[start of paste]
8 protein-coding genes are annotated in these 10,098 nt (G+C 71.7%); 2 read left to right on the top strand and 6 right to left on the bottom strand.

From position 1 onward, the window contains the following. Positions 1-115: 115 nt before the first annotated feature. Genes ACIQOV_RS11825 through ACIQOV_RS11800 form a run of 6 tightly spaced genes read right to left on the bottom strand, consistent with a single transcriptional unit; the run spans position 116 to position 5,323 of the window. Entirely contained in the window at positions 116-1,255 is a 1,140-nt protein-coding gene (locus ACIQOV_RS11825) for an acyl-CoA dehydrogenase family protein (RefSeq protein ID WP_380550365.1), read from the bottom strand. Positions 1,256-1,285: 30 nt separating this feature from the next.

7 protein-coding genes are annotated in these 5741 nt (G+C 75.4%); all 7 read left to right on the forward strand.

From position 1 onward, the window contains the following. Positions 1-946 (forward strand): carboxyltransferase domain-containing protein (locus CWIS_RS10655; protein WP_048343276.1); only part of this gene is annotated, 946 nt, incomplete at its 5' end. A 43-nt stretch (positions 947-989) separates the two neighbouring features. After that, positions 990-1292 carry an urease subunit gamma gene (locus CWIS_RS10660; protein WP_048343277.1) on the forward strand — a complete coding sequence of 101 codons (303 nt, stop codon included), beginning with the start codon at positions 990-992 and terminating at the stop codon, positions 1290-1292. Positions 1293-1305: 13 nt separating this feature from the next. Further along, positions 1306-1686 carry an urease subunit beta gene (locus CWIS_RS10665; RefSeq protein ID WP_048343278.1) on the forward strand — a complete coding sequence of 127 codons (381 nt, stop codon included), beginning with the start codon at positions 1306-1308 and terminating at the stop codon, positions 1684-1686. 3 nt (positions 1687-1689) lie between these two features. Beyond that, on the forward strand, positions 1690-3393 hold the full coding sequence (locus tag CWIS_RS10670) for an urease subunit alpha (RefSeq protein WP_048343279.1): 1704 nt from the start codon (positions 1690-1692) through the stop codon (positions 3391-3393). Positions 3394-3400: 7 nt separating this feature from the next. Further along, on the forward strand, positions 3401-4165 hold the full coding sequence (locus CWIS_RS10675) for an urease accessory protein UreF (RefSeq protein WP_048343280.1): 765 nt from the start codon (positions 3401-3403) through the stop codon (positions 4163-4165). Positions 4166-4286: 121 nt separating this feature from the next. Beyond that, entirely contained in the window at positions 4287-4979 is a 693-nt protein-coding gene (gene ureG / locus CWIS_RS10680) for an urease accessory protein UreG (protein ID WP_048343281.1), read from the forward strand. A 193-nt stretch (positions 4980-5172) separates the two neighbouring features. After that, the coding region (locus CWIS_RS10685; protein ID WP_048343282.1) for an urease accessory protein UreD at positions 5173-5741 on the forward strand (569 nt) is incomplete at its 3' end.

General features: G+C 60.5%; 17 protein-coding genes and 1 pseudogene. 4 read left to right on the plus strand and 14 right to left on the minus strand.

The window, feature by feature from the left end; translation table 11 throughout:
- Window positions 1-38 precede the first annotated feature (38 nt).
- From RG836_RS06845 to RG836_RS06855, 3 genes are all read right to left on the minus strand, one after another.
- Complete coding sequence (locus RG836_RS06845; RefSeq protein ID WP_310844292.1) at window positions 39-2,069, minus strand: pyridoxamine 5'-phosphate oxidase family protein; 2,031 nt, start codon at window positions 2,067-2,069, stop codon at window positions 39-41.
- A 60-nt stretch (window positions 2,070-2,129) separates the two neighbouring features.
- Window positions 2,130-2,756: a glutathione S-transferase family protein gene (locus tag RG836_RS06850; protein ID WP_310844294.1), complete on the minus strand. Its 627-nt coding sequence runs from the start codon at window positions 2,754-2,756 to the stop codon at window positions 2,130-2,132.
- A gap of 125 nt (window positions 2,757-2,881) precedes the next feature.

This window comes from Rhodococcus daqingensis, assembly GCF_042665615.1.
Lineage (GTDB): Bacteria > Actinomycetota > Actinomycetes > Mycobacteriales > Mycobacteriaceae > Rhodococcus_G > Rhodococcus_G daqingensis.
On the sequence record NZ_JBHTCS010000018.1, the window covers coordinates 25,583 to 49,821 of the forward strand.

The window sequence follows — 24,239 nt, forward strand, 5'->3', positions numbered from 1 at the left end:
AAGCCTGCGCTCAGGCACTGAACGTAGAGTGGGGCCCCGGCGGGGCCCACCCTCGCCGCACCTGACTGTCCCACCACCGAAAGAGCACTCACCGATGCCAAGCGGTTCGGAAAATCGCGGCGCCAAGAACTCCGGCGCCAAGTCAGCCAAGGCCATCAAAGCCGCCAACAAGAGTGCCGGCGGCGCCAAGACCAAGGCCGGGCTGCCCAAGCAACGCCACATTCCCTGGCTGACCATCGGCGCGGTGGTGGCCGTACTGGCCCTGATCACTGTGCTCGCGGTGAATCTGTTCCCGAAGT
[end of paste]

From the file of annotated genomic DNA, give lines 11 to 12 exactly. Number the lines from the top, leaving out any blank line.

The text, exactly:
- Window positions 2,130-2,756: a glutathione S-transferase family protein gene (locus tag RG836_RS06850; protein ID WP_310844294.1), complete on the minus strand. Its 627-nt coding sequence runs from the start codon at window positions 2,754-2,756 to the stop codon at window positions 2,130-2,132.
- A gap of 125 nt (window positions 2,757-2,881) precedes the next feature.